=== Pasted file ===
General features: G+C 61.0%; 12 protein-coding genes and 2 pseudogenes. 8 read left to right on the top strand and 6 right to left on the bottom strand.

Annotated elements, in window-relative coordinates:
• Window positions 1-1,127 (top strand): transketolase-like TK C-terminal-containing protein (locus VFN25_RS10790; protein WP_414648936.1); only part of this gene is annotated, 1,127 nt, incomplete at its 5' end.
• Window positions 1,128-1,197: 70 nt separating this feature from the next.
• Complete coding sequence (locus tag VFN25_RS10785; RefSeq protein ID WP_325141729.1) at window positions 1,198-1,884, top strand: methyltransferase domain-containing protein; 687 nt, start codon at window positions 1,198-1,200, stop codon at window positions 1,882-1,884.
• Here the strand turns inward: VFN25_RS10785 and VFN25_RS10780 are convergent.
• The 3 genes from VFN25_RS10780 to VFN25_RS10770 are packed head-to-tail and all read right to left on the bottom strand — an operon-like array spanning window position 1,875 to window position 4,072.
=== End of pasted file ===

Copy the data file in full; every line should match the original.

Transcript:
General features: G+C 61.0%; 12 protein-coding genes and 2 pseudogenes. 8 read left to right on the top strand and 6 right to left on the bottom strand.

Annotated elements, in window-relative coordinates:
• Window positions 1-1,127 (top strand): transketolase-like TK C-terminal-containing protein (locus VFN25_RS10790; protein WP_414648936.1); only part of this gene is annotated, 1,127 nt, incomplete at its 5' end.
• Window positions 1,128-1,197: 70 nt separating this feature from the next.
• Complete coding sequence (locus tag VFN25_RS10785; RefSeq protein ID WP_325141729.1) at window positions 1,198-1,884, top strand: methyltransferase domain-containing protein; 687 nt, start codon at window positions 1,198-1,200, stop codon at window positions 1,882-1,884.
• Here the strand turns inward: VFN25_RS10785 and VFN25_RS10780 are convergent.
• The 3 genes from VFN25_RS10780 to VFN25_RS10770 are packed head-to-tail and all read right to left on the bottom strand — an operon-like array spanning window position 1,875 to window position 4,072.